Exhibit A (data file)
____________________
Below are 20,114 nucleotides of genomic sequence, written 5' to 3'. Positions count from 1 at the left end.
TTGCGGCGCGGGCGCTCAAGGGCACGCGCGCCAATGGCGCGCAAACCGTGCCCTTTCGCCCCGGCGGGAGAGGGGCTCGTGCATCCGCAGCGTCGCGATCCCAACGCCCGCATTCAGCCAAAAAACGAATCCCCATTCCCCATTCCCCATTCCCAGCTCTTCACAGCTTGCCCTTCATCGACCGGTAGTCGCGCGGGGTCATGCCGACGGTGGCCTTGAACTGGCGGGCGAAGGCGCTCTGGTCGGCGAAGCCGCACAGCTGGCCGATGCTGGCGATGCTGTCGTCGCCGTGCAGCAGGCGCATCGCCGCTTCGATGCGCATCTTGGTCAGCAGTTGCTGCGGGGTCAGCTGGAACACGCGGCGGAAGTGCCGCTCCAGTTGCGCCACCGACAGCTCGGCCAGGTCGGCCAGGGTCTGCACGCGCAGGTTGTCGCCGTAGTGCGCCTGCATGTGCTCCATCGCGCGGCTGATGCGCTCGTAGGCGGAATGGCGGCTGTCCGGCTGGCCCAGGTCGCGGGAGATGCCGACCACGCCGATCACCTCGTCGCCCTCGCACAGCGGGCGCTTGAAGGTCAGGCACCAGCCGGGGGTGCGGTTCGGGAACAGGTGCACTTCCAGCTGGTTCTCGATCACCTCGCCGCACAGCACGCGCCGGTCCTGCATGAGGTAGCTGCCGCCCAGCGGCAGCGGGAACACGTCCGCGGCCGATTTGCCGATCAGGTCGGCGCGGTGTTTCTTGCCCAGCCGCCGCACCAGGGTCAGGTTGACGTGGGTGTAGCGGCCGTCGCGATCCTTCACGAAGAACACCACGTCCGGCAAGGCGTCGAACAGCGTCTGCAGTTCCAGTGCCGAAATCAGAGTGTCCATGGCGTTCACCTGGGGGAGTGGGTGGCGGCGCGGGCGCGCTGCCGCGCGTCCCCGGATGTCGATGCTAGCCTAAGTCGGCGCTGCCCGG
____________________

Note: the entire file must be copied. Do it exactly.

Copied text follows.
Below are 20,114 nucleotides of genomic sequence, written 5' to 3'. Positions count from 1 at the left end.
TTGCGGCGCGGGCGCTCAAGGGCACGCGCGCCAATGGCGCGCAAACCGTGCCCTTTCGCCCCGGCGGGAGAGGGGCTCGTGCATCCGCAGCGTCGCGATCCCAACGCCCGCATTCAGCCAAAAAACGAATCCCCATTCCCCATTCCCCATTCCCAGCTCTTCACAGCTTGCCCTTCATCGACCGGTAGTCGCGCGGGGTCATGCCGACGGTGGCCTTGAACTGGCGGGCGAAGGCGCTCTGGTCGGCGAAGCCGCACAGCTGGCCGATGCTGGCGATGCTGTCGTCGCCGTGCAGCAGGCGCATCGCCGCTTCGATGCGCATCTTGGTCAGCAGTTGCTGCGGGGTCAGCTGGAACACGCGGCGGAAGTGCCGCTCCAGTTGCGCCACCGACAGCTCGGCCAGGTCGGCCAGGGTCTGCACGCGCAGGTTGTCGCCGTAGTGCGCCTGCATGTGCTCCATCGCGCGGCTGATGCGCTCGTAGGCGGAATGGCGGCTGTCCGGCTGGCCCAGGTCGCGGGAGATGCCGACCACGCCGATCACCTCGTCGCCCTCGCACAGCGGGCGCTTGAAGGTCAGGCACCAGCCGGGGGTGCGGTTCGGGAACAGGTGCACTTCCAGCTGGTTCTCGATCACCTCGCCGCACAGCACGCGCCGGTCCTGCATGAGGTAGCTGCCGCCCAGCGGCAGCGGGAACACGTCCGCGGCCGATTTGCCGATCAGGTCGGCGCGGTGTTTCTTGCCCAGCCGCCGCACCAGGGTCAGGTTGACGTGGGTGTAGCGGCCGTCGCGATCCTTCACGAAGAACACCACGTCCGGCAAGGCGTCGAACAGCGTCTGCAGTTCCAGTGCCGAAATCAGAGTGTCCATGGCGTTCACCTGGGGGAGTGGGTGGCGGCGCGGGCGCGCTGCCGCGCGTCCCCGGATGTCGATGCTAGCCTAAGTCGGCGCTGCCCGG